- Department of Neurosurgery, Nagareyama Central Hospital, Chiba, Japan.
Ryuzaburo Kanazawa, Department of Neurosurgery, Nagareyama Central Hospital, Chiba, Japan.
DOI:10.25259/SNI_656_2023Copyright: © 2023 Surgical Neurology International This is an open-access article distributed under the terms of the Creative Commons Attribution-Non Commercial-Share Alike 4.0 License, which allows others to remix, transform, and build upon the work non-commercially, as long as the author is credited and the new creations are licensed under the identical terms.
How to cite this article: Ryuzaburo Kanazawa, Takanori Uchida, Tetsuhiro Higashida, Saiko Watanabe, Takao Kono. Some technical options for successful PulseRider procedures. 17-Nov-2023;14:403
How to cite this URL: Ryuzaburo Kanazawa, Takanori Uchida, Tetsuhiro Higashida, Saiko Watanabe, Takao Kono. Some technical options for successful PulseRider procedures. 17-Nov-2023;14:403. Available from: https://surgicalneurologyint.com/surgicalint-articles/12637/
Background: Unlike other conventional neck bridge stents, when using the PulseRider (PR), it is not necessary to introduce a microcatheter for stent delivery into the daughter branches from the neck, and it has less intraluminal metal. However, in some cases, securely introducing both leaflets into daughter vessels may be difficult, leading to coil herniation. This study aimed to present some technical issues in PR deployment.
Methods: Fourteen PR procedures were performed in our institution between August 2021 and June 2023, and T-type PRs were used in all procedures. Four technical points during PR procedures are presented from our experience, as “technical options (Options 1-4)”. All procedures were carried out with T-type PR implants.
Results: The PR was successfully placed in all interventions; however, in seven cases (50%), some technique trials were necessary because the leaflets did not unfold in the optimal directions. In Option 1, an introduction procedure with transposition of the daughter artery using a microcatheter is presented. In Option 2, the method for correction of the unfolded leaflet angle is demonstrated. In Option 3, another method for correction of the leaflets is shown. In Option 4, an effective method for neck protection during PR procedures is shown.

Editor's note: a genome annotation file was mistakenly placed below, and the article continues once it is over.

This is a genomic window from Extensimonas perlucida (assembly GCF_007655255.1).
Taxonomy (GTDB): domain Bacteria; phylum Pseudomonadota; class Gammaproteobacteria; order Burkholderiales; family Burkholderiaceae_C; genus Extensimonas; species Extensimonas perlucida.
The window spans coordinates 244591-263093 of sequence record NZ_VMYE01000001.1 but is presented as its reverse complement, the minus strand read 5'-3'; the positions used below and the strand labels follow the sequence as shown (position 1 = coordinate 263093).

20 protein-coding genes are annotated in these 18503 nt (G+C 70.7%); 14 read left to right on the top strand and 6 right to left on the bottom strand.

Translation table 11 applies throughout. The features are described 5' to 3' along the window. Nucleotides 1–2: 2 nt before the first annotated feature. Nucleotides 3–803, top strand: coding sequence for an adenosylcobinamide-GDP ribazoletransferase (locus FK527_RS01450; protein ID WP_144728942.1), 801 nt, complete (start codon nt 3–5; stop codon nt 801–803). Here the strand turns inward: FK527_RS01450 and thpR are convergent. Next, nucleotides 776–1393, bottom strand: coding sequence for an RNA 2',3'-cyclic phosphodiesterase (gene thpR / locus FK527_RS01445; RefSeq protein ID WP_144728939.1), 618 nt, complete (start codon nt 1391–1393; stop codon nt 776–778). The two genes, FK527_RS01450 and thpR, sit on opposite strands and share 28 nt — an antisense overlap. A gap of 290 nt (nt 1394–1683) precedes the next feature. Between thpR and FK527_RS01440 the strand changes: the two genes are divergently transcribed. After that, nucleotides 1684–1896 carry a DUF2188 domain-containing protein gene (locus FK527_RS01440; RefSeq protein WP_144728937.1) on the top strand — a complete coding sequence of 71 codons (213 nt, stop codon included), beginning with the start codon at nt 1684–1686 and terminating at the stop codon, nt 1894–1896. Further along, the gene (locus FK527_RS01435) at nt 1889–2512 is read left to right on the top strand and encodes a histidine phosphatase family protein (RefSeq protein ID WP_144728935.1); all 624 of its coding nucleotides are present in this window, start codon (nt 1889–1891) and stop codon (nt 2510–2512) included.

Conclusion: Various options should be considered to achieve appropriate apposition of PR leaflets. These technical options may be safe and effective for successful PR deployment.
Keywords: Aneurysmal embolization, Leaflet, PulseRider
The main advantage of the PulseRider (PR) implant (Cerenovus, Irvine, CA, USA) is that microcatheter introduction into the daughter artery is essentially unnecessary,[
In our view, PR deployment breakthrough is classified into three types of pattern. First is the case of breakthrough when extra-aneurysmal placement could not be achieved, such as when hybrid- or intra-aneurysmal deployment is possible but ineffective for safe coil embolization (demonstrated in option 1). Second is the case of a breakthrough with the inappropriate unfolding of the leaflets, which requires replacement (demonstrated in options 2 and 3). The third consists of circumstances that bring out the best performance of the PR during coil insertion and the first coil frame formation in particular (described in option 4).
Fourteen PR procedures were performed in our institution between August 2021 and June 2023 [
Option 1 (Case 5)
This option was employed in a case with a middle cerebral artery (MCA) aneurysm. The leaflets were unfolded in the proper directions, but one leaflet entered inside the aneurysm; hybrid placement was ineffective in this case. A microcatheter (Echelon 10 MicroCatheter, 90° angle; Medtronic, Dublin, Ireland) was introduced into the upper M2 trunk for transposition of the artery to reduce the acute angle of the branch, resulting in the successful introduction of the leaflet [
(a and b) Hybrid placement of the pulse rider (PR). Both situations are ineffective for aneurysm treatment. (c) Microcatheter insertion into the upper branch of the middle cerebral artery (MCA) for transposition of the branch. (d) Successful navigation of the leaflet is achieved. Arrows, (d) Reduction of the angle of the daughter artery origin is noted.
Option 2 (Case 10)
This option was employed in a case with an anterior communicating artery aneurysm. The leaflets were deployed with a tangent angle against the daughter arteries [
(a and b) Fluoroscopic image before PulseRider unfolding. Arrow, (c and d) Deployment to the tangent angle against the daughter branches during the first trial. (e and f) After rotating the stent 90 degrees outside the microcatheter, the second trial of PR deployment is performed. (g and h) Resulting in successful positioning of the implant.
(a) Pulling the stent back into the introducer sheath (white arrow); (b)Pushing the stent without any torque; (c) Unfolded leaflets being rotated in the appropriate degree under visual confirmation; (d) The stent being re-inserted carefully without any rotation of the system (white arrow). Each photo above to the right of b (before rotation) and c (after rotation) shown for reference.
Option 3 [Case 4]
This option was employed in a case of recurrence of an MCA aneurysm after clipping. The leaflets were not unfolded properly despite several attempts. The microcatheter was introduced into a daughter artery and then gently pulled back with the opening of the tips of the leaflets, which resulted in the successful placement of the PR. We also used this method in one other case (Case 8).
This method may pose a severe risk of vessel rupture, so this should be attempted only when the space around the aneurysm neck and the daughter vessel is relatively large [